In addition to better marketing of players, it will be important for tennis’ governing bodies to join efforts to present the sport as one cohesive package. “Tennis offers a combination of athleticism, celebrity and fashion that no other sport provides, and yet it is so under-marketed that it’s the only sport that doesn’t tie in its biggest event with the regular season that comes before it,” says Kantarian, noting that fan interest could also be piqued with a U.S. Open Series bonus pool or special impact on pro player seeding at the U.S. Open.
“A consistent television platform is the hallmark of success for any major sport,” Kantarian adds. “It’s about time tennis took its place among them.”
Tennis in the Rain
Aside from Pete Sampras’ retirement and Andy Roddick cradling his first Grand Slam trophy, the image fans might best recall from the 2003 U.S. Open is of dozens of ball kids on their hands and knees, drying the rain-soaked courts with towels. In all, three sessions were cancelled and two others were delayed by rain (with intermittent showers interrupting other sessions).
Although Wimbledon recently announced its plan to install a retractable roof over its Centre Court, Kantarian said a similar device at the U.S. Open would not be cost-effective. “The addition of a $40 million to $60 million roof does not make sense when you look at the history: only five cancelled sessions in 12 years,” he says.
While some industry experts believe the current use of power blowers and towels is the most effective method of drying the courts, alternatives are being investigated. As if the rain isn’t enough to contend with, it seems the tennis grounds slope so that the Grandstand and Armstrong courts are positioned near sea level. The result: moisture regeneration in times of extreme rain.
According to Kantarian, a task force of engineers and court and equipment manufacturers has been assembled to evaluate the effectiveness of lifted tarps with blowers running underneath, a customized Zamboni-type drying machine, and even a microwave heating system installed beneath the court. Engineering professors at the Massachusetts Institute of Technology have also been consulted.
“We can already dry standing water in four to five minutes. It’s the remaining dampness that takes time to deal with,” Kantarian says. “Having 40 or 50 kids drying the court with towels and blowers may not look high-tech, but we may find it’s still the best way.”
Tennis Welcome Centers
The consumer marketing blitz around the Tennis Welcome Center program (www.TennisWelcomeCenter.com) is just about getting under way now, but the buzz in the industry indicates full agreement with Kurt Kamperman, USTA chief executive of Community Tennis, when he says the concept has “unlimited potential.”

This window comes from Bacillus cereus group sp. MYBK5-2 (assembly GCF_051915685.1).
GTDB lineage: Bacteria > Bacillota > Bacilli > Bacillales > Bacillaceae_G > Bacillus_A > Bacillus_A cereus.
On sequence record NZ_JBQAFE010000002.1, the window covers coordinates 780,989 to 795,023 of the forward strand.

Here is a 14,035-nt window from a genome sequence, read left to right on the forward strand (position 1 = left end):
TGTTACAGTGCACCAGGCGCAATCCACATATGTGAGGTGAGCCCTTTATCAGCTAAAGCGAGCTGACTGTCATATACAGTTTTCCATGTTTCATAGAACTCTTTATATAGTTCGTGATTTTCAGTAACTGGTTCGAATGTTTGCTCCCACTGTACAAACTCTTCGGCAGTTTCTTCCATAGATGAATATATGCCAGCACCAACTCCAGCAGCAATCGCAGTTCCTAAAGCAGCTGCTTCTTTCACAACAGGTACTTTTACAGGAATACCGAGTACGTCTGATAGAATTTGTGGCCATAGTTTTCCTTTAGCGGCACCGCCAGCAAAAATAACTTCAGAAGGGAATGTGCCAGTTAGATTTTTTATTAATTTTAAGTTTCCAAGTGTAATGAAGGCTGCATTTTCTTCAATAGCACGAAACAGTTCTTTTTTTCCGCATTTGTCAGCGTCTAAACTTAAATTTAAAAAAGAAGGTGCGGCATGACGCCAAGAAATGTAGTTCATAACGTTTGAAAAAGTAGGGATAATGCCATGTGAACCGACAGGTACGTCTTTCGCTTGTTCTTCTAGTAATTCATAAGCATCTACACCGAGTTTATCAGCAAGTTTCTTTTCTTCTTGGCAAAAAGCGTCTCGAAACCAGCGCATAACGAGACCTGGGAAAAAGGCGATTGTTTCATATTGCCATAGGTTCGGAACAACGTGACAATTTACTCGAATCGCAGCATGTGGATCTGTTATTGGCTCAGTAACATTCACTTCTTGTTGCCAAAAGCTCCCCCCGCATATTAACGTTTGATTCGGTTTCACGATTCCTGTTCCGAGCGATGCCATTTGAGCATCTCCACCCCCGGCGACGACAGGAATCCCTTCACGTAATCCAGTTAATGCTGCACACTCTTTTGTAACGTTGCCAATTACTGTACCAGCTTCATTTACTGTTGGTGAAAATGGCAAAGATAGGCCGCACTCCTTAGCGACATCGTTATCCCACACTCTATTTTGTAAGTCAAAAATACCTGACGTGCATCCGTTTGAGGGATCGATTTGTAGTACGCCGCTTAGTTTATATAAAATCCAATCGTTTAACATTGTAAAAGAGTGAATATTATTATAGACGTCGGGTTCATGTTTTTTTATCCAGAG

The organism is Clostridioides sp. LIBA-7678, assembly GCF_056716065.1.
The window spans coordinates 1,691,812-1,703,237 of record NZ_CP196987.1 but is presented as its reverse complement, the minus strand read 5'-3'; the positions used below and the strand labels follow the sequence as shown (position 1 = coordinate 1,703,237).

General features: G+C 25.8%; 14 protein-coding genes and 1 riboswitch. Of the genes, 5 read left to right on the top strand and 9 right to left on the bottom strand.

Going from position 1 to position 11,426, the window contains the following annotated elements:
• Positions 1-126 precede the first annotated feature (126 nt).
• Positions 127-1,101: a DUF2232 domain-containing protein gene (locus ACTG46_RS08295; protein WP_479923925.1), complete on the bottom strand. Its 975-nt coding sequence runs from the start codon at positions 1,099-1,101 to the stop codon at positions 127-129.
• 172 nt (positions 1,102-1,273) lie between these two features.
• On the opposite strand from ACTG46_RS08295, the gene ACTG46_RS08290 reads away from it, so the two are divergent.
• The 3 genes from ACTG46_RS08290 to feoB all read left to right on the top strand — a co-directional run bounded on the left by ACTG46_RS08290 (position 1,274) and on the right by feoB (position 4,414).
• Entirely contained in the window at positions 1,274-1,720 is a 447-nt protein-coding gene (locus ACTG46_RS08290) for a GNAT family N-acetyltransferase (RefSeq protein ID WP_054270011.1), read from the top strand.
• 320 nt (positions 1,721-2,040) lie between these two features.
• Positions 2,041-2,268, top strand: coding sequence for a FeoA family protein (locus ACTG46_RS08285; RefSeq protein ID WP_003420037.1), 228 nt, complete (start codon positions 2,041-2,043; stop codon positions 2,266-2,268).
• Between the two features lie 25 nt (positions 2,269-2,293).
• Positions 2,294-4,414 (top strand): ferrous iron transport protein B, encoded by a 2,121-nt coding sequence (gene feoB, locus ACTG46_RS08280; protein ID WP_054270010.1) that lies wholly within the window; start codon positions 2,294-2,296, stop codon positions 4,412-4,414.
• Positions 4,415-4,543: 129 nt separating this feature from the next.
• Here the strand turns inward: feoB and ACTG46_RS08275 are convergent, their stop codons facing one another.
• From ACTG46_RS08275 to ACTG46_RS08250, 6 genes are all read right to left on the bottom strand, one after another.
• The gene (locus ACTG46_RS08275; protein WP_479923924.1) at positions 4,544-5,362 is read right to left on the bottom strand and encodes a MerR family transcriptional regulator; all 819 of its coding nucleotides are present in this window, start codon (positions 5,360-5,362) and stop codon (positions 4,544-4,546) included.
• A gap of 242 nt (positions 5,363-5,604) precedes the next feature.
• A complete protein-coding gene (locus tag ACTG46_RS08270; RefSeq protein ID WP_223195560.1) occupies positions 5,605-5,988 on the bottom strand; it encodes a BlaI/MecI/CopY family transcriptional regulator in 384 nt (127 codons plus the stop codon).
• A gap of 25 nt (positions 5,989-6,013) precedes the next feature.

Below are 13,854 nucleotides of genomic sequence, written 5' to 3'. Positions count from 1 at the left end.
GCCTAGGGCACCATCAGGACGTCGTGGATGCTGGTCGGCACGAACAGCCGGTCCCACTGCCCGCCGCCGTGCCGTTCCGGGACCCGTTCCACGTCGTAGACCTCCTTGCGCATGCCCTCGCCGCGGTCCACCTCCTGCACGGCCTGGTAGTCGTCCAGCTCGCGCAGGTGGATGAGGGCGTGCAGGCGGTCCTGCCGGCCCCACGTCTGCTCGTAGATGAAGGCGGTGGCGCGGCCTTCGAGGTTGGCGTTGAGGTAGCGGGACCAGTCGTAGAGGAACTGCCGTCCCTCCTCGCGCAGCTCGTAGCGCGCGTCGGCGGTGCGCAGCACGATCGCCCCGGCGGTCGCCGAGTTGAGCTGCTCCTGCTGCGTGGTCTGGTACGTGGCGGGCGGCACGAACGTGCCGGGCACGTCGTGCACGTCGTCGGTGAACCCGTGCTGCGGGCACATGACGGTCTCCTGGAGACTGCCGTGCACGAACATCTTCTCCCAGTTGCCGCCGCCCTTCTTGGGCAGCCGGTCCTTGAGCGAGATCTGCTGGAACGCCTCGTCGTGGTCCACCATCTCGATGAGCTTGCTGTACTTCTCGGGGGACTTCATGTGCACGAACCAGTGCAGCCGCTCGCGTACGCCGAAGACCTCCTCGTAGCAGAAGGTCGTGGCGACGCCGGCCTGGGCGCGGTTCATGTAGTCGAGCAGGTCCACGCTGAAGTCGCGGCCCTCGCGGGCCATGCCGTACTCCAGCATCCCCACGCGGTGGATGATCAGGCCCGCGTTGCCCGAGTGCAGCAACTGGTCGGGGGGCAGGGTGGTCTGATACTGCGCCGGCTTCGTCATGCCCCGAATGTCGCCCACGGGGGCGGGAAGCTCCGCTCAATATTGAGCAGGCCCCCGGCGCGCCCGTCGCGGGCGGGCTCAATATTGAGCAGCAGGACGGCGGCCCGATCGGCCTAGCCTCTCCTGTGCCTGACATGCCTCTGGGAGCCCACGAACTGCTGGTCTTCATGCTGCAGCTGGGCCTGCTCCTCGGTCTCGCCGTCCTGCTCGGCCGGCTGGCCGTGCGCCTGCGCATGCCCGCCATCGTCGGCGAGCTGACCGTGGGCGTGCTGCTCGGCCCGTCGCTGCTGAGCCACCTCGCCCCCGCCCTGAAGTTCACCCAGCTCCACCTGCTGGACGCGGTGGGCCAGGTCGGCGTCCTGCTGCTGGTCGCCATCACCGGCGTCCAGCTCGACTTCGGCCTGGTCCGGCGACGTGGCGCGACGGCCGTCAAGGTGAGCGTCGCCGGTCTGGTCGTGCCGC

The brainchild of Kamperman and TIA President Jim Baugh, Tennis Welcome Centers are intended to reverse the alarming research indicating that an estimated 71 million Americans have abandoned tennis after an unsatisfactory introduction to the sport (usually spent shagging balls with a fellow novice).
The inspiration behind the Tennis Welcome Center program, Kamperman says, is simple. “When you get right down to it, people just want to know where they can go to learn to play tennis quickly and be part of a group,” says Kamperman, noting that the USTA and TIA are about two-thirds of the way toward their goal of recruiting 3,000 clubs, public parks and other facilities to serve as designated Tennis Welcome Centers by the spring. (For more information, go to Partners.TennisWelcomeCenter.com.)
“Instead of splitting marketing dollars between programs like Play Tennis America and USA Tennis 1-2-3, the industry as a whole is coming together to sell the brand of tennis,” Kamperman adds. “We expect to see an immediate impact this year, and watch it grow in 2005, 2006 and so on.” And many industry insiders seem to share Kamperman’s optimism that the TWCs should help bring new and lapsed player back into the game.
According to Jolyn de Boer, executive director of the TIA, Tennis Welcome Centers will be promoted with fliers and banners at tennis events and sporting goods stores, booths at tournaments and trade shows, television exposure, and advertising affixed to 25 million tennis ball cans, 2.5 million low-priced racquets, and 1 million boxes of low- to mid-priced shoes. The social and physical benefits of the game will also be emphasized during USA Tennis Month in May.
“The next step will be supporting facilities in their retention efforts, but so far everything is on target,” de Boer says. “It’s exciting to see everyone pulling together to make this work for the good of the game.”
See all articles by Cynthia Cantrell
About the Author
Cynthia Cantrell is a contributing editor of RSI magazine.